The dream of a Guinness World Record for longest continuous expedition by powered paraglider is over for Peachland’s Mark Jennings-Bates.
On Feb. 8, Jennings-Bates and Vernon’s Glenn Derouin began their record attempt, setting off from Townsville, Australia.
The goal was to fly over 12,000 km around Australia.
From the beginning, the pair ran into poor weather conditions, which caused delays and frustration. But this past week, the flying duo experienced their biggest setback yet.
In Queensland, a bad launch resulted in a broken propeller for Jennings-Bates. The team had to arrange to have some spares flown out from the UK.
“We all knew it was going to take precious time to get the props here. We had two choices: Wait a few weeks so that we could carry on as a team, or continue giving Glenn and the team the best chance of success,” said Jennings-Bates.
Rather than waste time, Jennings-Bates agreed to bow out of the attempt and help Derouin accomplish the team’s goal.
“I am gutted. It was probably the most difficult decision I have made in my life after all the effort I have put into this.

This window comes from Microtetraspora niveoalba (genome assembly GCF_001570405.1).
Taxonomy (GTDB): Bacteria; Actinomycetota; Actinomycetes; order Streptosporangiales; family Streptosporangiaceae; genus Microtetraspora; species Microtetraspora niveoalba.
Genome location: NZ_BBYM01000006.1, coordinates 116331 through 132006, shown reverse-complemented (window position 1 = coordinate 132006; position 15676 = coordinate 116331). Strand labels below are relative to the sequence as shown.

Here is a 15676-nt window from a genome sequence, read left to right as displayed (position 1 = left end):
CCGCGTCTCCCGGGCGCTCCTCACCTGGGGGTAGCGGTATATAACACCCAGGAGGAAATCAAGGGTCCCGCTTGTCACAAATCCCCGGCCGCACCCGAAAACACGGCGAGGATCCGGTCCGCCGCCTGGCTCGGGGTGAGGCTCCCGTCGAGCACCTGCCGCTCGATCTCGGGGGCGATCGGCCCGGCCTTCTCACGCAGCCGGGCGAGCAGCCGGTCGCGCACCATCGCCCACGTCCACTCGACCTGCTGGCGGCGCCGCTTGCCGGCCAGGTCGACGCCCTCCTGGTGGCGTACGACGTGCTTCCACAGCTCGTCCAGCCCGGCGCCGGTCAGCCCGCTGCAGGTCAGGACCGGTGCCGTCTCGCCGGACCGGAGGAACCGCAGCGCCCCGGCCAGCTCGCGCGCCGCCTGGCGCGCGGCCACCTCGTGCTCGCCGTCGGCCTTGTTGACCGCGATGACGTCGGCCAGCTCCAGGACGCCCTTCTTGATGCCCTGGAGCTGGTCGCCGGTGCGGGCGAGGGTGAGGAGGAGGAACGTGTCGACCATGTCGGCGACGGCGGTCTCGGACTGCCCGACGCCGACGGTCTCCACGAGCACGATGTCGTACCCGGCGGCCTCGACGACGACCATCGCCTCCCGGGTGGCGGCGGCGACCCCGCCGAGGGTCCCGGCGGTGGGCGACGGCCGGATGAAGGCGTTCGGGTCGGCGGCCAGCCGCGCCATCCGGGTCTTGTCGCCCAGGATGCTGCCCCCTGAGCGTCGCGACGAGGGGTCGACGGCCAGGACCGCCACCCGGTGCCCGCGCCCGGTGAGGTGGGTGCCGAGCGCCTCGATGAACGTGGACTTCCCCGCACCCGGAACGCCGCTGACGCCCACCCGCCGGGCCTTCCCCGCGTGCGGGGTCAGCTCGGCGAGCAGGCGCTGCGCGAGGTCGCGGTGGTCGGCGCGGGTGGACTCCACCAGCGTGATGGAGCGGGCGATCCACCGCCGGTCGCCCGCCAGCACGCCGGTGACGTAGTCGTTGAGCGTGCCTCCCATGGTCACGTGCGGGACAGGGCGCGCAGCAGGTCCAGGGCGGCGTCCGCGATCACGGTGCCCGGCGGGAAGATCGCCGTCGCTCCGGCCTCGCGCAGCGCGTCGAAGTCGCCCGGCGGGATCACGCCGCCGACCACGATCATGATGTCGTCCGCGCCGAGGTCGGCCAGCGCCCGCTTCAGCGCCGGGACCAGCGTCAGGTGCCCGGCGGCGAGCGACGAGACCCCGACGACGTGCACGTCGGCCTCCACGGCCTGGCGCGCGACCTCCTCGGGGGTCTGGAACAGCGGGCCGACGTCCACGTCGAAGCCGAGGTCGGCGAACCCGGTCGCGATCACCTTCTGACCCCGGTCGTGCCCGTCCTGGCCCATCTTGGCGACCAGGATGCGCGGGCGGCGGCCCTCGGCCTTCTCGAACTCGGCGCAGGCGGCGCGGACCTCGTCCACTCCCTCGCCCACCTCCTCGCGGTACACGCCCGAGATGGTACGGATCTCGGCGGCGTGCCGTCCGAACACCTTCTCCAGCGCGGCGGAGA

“But, at the end of the day, the whole project is to raise awareness and funds for charity, so the show must go on. It’s not about me personally getting a world record.”
The purpose of the record attempt—which Jennings-Bates and Derouin have dubbed Flight4Life—is to raise money for the Rally4Life Foundation: A charitable organization based in Canada that provides safe water solutions for remote communities as well as funding for schools and orphanages.
Despite Jennings-Bates humble decision, the team didn’t get any better luck as the week went on.
The team flew into flooding that has forced 13,000 Aussies to evacuate their homes. The Australian government has declared parts of New South Wales a disaster zone and said the floods are the worst in almost 160 years. This has caused the team to make very little progress.
The Flight4Life team has no way to go south—all possible roads that include flyable airspace above them are closed due to floods.
With the threat of more bad weather on the way, the team decided to turn around. They will backtrack approximately 170 km northwest to Nyngan.
“The adventure continues,” said Jennings-Bates.
“We are not sure how Guinness will treat the backtracking segment, but as far as I can tell in the criteria, it is not restricted since it forms part of a continuous journey and the weather has left us no choice.”